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Industrial Strategy inquiry launched by Business Committee

23 July 2020

The Business, Energy and Industrial Strategy (BEIS) Committee announces the terms of reference for its new Industrial Strategy inquiry looking at the barriers to growth. This new sub-inquiry forms part of the Committee's overall ‘super-inquiry' into Post-Pandemic Economic Growth.

Send us your views

The Committee welcomes evidence submissions on the terms of reference outlined below. The closing date for submissions is 1st September 2020.

Chair's comment

As part of its evidence gathering for this inquiry, Darren Jones, BEIS Committee Chair, will be writing to FTSE 350 companies and to business organisations, including the British Chambers of Commerce (BCC), the Federation of Small Business (FSB), the Institute of Directors (IoD), and the CBI, to seek the views of businesses, large and small, and their thoughts on the constraints on growth as well as the policies and support which they believe are working well.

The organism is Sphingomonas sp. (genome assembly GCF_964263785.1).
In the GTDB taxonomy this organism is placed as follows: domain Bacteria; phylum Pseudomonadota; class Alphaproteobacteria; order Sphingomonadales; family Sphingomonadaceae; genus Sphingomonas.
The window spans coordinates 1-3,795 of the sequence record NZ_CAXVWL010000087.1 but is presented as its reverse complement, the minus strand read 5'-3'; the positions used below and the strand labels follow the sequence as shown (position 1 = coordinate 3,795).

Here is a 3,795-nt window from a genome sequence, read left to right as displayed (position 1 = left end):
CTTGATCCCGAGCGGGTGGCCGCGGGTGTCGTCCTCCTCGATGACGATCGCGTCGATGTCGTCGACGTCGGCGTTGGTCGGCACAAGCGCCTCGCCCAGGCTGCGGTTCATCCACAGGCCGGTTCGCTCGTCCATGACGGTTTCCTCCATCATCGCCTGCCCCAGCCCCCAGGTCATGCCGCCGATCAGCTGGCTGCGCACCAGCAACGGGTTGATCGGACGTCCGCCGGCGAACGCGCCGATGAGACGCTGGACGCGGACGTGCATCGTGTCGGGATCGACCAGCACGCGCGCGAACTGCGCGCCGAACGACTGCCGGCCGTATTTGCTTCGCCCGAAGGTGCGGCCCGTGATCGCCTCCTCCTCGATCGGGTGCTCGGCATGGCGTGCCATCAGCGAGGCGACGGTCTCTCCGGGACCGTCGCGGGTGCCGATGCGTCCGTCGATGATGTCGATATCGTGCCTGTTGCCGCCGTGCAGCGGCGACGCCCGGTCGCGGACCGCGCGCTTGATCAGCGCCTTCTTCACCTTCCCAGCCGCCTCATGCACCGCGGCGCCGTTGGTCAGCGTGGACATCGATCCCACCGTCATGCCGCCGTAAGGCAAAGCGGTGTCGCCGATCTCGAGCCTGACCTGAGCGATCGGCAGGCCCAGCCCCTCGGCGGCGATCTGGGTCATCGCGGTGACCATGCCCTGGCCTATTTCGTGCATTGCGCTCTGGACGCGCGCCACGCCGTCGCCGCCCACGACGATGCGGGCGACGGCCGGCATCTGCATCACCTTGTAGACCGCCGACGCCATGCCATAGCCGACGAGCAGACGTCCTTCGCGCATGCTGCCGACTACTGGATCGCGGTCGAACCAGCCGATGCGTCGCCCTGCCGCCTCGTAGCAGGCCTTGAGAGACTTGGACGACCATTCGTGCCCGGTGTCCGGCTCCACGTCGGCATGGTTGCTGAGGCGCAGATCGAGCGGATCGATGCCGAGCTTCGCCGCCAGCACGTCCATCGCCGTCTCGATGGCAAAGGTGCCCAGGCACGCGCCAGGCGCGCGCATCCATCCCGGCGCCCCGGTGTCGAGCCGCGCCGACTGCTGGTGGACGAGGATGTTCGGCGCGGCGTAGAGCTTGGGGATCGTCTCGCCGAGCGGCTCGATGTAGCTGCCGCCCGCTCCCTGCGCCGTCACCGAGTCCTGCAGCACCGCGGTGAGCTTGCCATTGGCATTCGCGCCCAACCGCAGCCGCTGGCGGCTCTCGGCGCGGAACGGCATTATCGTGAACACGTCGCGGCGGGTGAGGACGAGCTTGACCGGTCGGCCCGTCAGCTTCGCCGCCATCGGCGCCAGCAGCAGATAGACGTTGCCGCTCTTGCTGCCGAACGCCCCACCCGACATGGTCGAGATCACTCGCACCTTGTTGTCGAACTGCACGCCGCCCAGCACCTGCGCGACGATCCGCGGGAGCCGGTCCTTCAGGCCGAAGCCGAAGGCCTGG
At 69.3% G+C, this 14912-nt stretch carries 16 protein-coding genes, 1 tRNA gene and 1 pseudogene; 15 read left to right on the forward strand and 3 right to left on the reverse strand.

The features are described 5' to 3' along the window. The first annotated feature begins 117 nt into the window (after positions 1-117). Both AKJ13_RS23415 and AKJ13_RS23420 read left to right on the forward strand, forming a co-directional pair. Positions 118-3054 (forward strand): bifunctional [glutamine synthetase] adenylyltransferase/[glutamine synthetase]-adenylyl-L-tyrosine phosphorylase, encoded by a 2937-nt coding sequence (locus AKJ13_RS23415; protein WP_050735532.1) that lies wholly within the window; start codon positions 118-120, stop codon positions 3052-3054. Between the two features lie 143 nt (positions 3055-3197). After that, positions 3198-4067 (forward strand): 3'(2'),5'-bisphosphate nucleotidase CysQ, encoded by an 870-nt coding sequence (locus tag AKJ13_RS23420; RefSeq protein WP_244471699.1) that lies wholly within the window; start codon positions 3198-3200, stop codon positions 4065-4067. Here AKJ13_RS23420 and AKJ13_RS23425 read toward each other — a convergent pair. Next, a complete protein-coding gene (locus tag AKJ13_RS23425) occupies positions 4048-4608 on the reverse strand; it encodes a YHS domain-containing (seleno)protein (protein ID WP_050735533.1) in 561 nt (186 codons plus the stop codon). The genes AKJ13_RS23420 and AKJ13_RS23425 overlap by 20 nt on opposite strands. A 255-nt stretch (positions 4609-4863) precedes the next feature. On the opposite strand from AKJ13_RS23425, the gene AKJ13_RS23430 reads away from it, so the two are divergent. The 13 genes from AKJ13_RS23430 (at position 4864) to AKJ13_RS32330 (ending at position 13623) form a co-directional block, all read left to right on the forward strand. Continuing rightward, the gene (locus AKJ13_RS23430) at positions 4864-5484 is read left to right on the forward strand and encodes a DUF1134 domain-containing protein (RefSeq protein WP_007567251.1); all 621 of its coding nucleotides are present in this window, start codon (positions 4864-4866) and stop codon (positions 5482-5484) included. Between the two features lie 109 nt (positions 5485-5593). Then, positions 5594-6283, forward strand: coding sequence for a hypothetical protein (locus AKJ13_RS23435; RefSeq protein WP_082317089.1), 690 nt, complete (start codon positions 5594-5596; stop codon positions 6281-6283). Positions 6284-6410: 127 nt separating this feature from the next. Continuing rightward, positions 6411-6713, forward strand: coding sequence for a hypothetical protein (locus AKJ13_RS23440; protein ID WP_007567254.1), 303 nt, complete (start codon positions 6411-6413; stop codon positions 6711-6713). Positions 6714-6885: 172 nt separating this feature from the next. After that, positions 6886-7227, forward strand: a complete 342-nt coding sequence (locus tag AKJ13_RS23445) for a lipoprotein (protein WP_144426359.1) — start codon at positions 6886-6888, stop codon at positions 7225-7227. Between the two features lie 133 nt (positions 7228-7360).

Darren Jones, Chair of the Business, Energy and Industrial Strategy Committee, said:

“In this inquiry, we will want to examine whether, particularly following the impact of Covid-19, the Government's current industrial strategy (IS) is fit for purpose, whether it is genuinely strategic, and whether it is focused on the right sectors, issues and policy areas. Fundamentally, we want to look at whether the Government's Industrial Strategy is properly designed and implemented to encourage the growth of a more productive, inclusive and sustainable economy which generates wealth, innovation and high-quality jobs.

Helping businesses prosper should be at the heart of the Industrial Strategy. As a Committee, we are keen to hear the views of businesses, from SMEs and bigger companies too, about their thoughts on the barriers to growth and whether the Industrial Strategy is working for them in terms of providing the right environment to deliver sustainable investment, a skilled workforce, and high-quality jobs.